Share

This post is joint with Julie Walz.

On September 26, the Office of the Inspector General for USAID issued a blistering evaluation of USAID's activities in Haiti.  The report focuses on implementation of the Haiti Recovery Initiative (HRI) which supports short- and medium-term reconstruction projects. Overall, the audit states that the work is “not on track” and identifies areas for improvement including: monitoring and evaluation, community involvement, technical assistance, and the need for environmental reviews.  These are some of the themes that we also highlighted in our CGD Policy Paper entitled "Haiti: Where Has All the Money Gone?" We proposed three solutions to improving the use of taxpayer dollars in Haiti:

1.       Requiring More and Better Independent Evaluations from NGOs and private contractors.

2.       Publishing Data Through the International Aid Transparency Initiative.

3.       Piloting Competitive Bidding and working with the local private sector.

Apparently, USAID's auditors agree with us, for the most part.  In particular, they single out Chemonics, a privately-owned for-profit contractor that has benefitted from nearly $150 million in Haiti between January 2010 and March 2012, including a $53-million, 18-month contract for the second phase of HRI (known as HRI-II).  As of May 3, 2012, USAID’s Office of Transition Initiatives (OTI) had obligated $46.5 million and disbursed $23 million of this $53 million contract.  This is the second time Chemonics’ work in Haiti has been questioned; a 2010 audit focused on the firm’s cash for work program and found that the contractor did not hire thousands of Haitians as planned.  Chemonics has also been widely criticized for wasting aid in Afghanistan.  In a written response to the audit, OTI said that they agree with all of the recommendations in the report.  At the time of writing, there has been no response from Chemonics.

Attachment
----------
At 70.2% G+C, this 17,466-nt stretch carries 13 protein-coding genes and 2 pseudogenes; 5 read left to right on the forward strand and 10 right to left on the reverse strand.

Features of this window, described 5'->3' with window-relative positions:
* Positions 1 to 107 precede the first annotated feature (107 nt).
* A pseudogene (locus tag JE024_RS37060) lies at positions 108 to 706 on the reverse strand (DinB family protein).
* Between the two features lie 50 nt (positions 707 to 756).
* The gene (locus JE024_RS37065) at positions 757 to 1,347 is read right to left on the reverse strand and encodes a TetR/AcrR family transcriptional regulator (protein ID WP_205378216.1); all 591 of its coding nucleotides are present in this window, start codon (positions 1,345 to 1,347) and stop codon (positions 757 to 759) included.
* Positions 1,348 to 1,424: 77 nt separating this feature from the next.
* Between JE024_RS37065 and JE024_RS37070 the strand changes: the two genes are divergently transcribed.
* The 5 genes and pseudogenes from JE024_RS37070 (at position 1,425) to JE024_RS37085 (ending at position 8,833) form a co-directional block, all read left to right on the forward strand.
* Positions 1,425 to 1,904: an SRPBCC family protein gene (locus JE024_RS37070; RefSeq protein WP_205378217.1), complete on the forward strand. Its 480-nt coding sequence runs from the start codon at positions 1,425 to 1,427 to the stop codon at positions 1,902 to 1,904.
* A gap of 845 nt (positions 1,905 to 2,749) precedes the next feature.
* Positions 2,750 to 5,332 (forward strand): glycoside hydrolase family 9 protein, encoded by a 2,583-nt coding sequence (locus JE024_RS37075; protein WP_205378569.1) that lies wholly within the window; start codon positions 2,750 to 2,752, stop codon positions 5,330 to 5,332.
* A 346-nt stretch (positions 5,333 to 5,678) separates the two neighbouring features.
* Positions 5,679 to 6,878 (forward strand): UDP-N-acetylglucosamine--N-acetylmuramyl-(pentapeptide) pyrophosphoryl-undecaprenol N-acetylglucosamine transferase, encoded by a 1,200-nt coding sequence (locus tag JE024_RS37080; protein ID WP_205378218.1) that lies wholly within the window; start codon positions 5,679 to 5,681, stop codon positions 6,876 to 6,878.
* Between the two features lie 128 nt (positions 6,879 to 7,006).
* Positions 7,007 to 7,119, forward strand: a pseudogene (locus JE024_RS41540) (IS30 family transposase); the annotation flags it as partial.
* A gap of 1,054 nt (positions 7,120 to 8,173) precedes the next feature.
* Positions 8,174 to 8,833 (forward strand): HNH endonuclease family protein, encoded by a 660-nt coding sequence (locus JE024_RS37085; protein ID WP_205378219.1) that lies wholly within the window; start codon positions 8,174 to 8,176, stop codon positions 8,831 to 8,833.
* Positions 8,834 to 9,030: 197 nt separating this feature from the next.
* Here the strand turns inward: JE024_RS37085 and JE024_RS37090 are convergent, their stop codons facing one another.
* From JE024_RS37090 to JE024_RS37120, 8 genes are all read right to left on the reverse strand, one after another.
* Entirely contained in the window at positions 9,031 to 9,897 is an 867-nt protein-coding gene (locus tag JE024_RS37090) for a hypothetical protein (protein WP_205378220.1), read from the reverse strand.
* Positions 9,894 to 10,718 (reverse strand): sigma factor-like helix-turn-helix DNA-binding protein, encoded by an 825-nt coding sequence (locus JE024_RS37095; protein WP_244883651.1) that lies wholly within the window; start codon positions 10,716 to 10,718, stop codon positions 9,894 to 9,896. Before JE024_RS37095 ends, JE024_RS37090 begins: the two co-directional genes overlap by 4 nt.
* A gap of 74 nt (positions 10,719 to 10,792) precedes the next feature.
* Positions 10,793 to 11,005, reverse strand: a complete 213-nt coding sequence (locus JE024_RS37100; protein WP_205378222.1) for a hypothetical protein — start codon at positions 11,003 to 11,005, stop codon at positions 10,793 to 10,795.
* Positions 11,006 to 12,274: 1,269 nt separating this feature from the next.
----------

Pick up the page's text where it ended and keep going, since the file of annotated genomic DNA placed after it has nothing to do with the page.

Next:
Lack of monitoring and evaluation

"Chemonics officials said they decided not to prepare a formal [monitoring and evaluation] plan because the activities were so different from each other that monitoring and evaluation plans needed to be tailored to the activity level. At the time of the audit, HRI-II had 141 activities in progress. Because each activity had its own individual monitoring and evaluation plan, Chemonics was tracking 141 different plans, but had no single plan for the entire program. After an activity was completed, the Chemonics staff performed a final evaluation. OTI and Chemonics officials said they would use final evaluations, comparisons of “clusters” of similar activities, and “thematic reviews to provide lessons learned and a feedback loop” to guide future activities." (4)

This is probably the best excuse we have heard for not doing an evaluation.  The report goes on to say that a year and a half after the quake, Chemonics hired one full-time M&E officer to monitor this $53 million contract.  Needless to say, hiring one person was not sufficient to generate any type of meaningful evaluation.